Last year I lost most of my awesome harvest of garlic when the bulbs sprouted, withered and went mouldy. I ran out of home-grown garlic before summer. This year I am exploring how to store garlic better so my precious Ambrosia will last till the next harvest. So read on!
Planting and Harvesting Garlic
Several years ago I started out with an expensive box of seed garlic. Of course my first crop failed miserably. This was due to an untimely bicycle accident and associated inability to look after my garden. However, I managed to salvage a motley collection of garlic bulbs of unknown type for subsequent growing seasons.
This season the selected patch of earth was dug up and conditioned using chook-house straw. I then let the girls loose on the patch for a week or so. My chooky girls were very thorough in rooting out small weeds and mixing the fertilised mulch into the soil.
I duly planted the bulbs, then when the leaves were browning and the stems bending over, I harvested the bulbs. Apparently the bulbs need to be cured after harvest. So, as in the previous year, I strung-up the bulbs at the back of our machinery shed.
Storing the Garlic Harvest
If you search long-enough on the internet you can usually find something helpful. I located an informative publication on a University of California site. There were also some great posts on my Instagram feed. I guess other Tassie gardeners were dealing with their garlic harvests, too.
Based on these sources of information, I decided on dehydrating and freezing methods for storing my garlic.
Storing Garlic by Dehydration
This sticky procedure was a labour of love. I was surprised by how long it took to peel such a small proportion of my garlic bulbs. Fortunately, I was able to keep boredom at bay by watching a movie on Netflix.
Then the drying garlic filled my kitchen with its pungent aroma for about 30 hours. In the end, one very large mixing bowl of peeled fresh bulbs ended up filling a 400 mL storage container.
I have been using the dried garlic over the past two weeks. I am happy with how easily it can be crushed in a mortar. Most importantly, I am happy with the cooked result, too! My verdict? So far, I recommend this as a good method for storing garlic.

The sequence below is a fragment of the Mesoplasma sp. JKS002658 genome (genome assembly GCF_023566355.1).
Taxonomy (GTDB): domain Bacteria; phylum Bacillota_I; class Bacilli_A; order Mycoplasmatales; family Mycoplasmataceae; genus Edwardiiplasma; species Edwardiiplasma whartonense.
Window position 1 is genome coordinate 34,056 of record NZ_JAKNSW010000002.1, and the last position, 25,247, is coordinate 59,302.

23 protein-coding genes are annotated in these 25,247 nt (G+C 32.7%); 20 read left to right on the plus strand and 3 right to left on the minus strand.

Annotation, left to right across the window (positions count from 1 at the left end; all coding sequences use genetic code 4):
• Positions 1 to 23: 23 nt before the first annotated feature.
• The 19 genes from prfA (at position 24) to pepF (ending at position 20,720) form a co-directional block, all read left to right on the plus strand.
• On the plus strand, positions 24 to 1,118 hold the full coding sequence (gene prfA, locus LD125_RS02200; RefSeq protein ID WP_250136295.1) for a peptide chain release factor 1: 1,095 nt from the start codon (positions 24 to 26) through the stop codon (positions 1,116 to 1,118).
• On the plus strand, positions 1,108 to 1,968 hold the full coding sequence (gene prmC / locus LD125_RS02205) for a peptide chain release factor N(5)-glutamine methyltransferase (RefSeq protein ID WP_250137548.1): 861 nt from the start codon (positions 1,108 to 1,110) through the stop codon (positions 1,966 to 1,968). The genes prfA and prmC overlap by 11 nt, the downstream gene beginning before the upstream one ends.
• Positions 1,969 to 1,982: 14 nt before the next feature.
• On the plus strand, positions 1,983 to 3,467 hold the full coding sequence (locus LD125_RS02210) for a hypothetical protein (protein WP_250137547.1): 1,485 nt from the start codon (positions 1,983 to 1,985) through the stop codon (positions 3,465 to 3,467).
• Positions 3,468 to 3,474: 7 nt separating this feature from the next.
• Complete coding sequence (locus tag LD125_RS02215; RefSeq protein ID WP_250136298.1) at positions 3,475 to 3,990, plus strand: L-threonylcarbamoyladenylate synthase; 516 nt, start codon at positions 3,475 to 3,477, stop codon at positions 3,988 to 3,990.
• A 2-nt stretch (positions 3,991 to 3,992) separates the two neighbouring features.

I will see how it stands up over the coming months and I will report back with my final verdict.
Storing Garlic by Freezing
Because it was so much easier to prepare the bulbs for freezing, this was the method I seriously hoped would be the answer to my garlic storage problem. However I am having reservations about this method, now.
I added about 10 to 12 separated bulbs into small plastic containers. Then I stored the containers in a deep freezer at about -18 deg C. After two weeks I took one container out to let the bulbs thaw.
Although the fresh and thawed bulbs look similar in the above photo, they were quite different in texture and colour. The fresh bulb was firm and white and it felt crunchy when cut. Whereas the thawed bulb was squishy and yellow and soft when cut. More liquid escaped from the thawed bulb, too.
One positive was that the thawed garlic was much easier to peel! I have cooked one meal with minced thawed garlic and the outcome was OK. But I really need to try it in a few more cooked meals over time. In particular I want to see if the remaining ten thawed bulbs go mouldy before I can use them. I’m guessing it might be better to just thaw out one or two bulbs at-a-time, as needed.
The Verdict on How to Store Garlic?
My verdict is not certain. But I am favouring the dried garlic at this stage. Of course I still have plenty of fresh crunchy flavoursome bulbs and I will use all these up before I resort to using the stored garlic. Therefore I will add a final report and my more considered verdict later in the year!